Update From the Gardens


Garlic scapes (the curly-cue that is part of the seed-head) make a delicious pesto!

They say a picture is worth a thousand words, so today’s post is going to have lots of pictures!  A fellow blogger was concerned that I hadn’t posted in over a month, so to reassure her, I thought I would just let you all know that the rains did, indeed, end and things are growing!  As well, market season is in full swing, and I attend the Elora Farmers’ Market every Saturday morning.

The spring certainly had it’s challenges, with early heat waves, followed by flooding, then more heat, then more rains…you get the picture.  As farmers, there aren’t many options but to make the best of it.  Some of Ralph’s fields were ripped up and reseeded.  Some of my veggies had to be reseeded several times.  We know that there is always next year, and we count the blessings of our successes each season.

Moon and Stars Watermelon

Moon and Stars Watermelon

I always like to try some new varieties of vegetables.  In fact, although we still have extensive perennial flowerbeds, I would much rather pore over veggie seed catalogues than visit garden centres these days!  There are SO many incredible heirloom varieties!  One new watermelon was discovered on a Facebook friend’s post last year.  Moon and Stars lives up to it’s name – the dark green watermelon sports beautiful vibrant yellow dots as it ripens, that resemble the heavens.  I was surprised that the leaves show the same type of patterning.


Another really neat addition to the gardens are the five Egyptian Walking Onions.  I felt a bit like Jack in the beanstalk story, paying for these unusual onions, but they are growing well, and I look forward to having perennial onions!  They spread by sprouting a seed head at the top of the plant, which then comes down to the ground, sprouts and starts growing, aka “walking”.


Winter Gold Tomato

I’m really excited about this tomato variety, “Winter Gold”.  I have never seen such a robust plant.  This tomato is picked near the end of the summer, and slowly ripens to a gold colour through the winter, making it an ideal storage tomato.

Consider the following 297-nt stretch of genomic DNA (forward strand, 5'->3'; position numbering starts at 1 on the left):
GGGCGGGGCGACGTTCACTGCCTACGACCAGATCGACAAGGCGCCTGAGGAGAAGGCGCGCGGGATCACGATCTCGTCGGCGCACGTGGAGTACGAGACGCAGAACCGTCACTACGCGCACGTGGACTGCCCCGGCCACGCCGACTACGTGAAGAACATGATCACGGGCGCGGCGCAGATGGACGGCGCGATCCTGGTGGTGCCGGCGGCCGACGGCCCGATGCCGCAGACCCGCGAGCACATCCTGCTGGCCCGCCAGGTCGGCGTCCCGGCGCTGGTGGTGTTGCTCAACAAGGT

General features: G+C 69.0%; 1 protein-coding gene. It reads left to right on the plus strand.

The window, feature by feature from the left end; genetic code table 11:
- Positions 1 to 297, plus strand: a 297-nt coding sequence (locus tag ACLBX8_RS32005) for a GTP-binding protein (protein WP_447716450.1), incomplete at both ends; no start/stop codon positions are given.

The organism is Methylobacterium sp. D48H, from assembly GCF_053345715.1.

Elberta Girl

“Elberta Girl” is another new interesting tomato.  It’s fuzzy, silvery leaves make it stand out from the other tomatoes.  As well, it’s fruit are already showing the unique striping pattern that will be on the red and gold fruit.


This compact “Russian Saskatchewan” tomato is proving to be one of the earliest varieties, with a medium-sized fruit, perfect for salads or popping straight into your mouth!


Lots of potatoes!

We’ve put in more potatoes than ever this year, and so far, not too many potato bugs!  Ralph was very diligent last summer, picking them all off by hand every night, after dinner.  So far, there have been some, but not nearly as many as we had feared.  We have two varieties of “fingerling” potatoes, which make the BEST potato salad!  As well, some Blue Caribes, some Yukon Gold, and a few others.  Much of the seed was saved from last year’s crop.


The last featured new veggie is the Black Russian Broad Bean.  It is a very rare seed, and I will probably be keeping all the seeds for next year, to build up the inventory.  It’s interesting to have in the garden, because it has a completely different plant structure than “normal” beans.  The flowers have a distinctive black spot on them, similar to the bean they will become.  Cool, huh?


My friends, Wendy and Eric Brown, from Maine, will have a new book published this fall, in which they write about their family’s adventures foraging for food for a whole year.  More on that later, but the book has inspired me to put more effort into foraging/harvesting more of the local food we have available here.  This is a linden tree, which I bought years ago.  In recent years, it has bloomed with the most fragrant flowers.  My mother-in-law told me of how she and other children would harvest these flowers, and dry them, so that they could be sent out to the troops during the war.  I have picked quite a few of them, and dried them, so that we can sip on our own linden tea this winter…

So that’s what’s happening in the gardens here….with all the moisture, it’s a challenge to keep ahead of the weeds.  I find the best method of weed control is still the “Santa Claus Method” : hoe, hoe, hoe!

Until next time, thank you for your support everyone!


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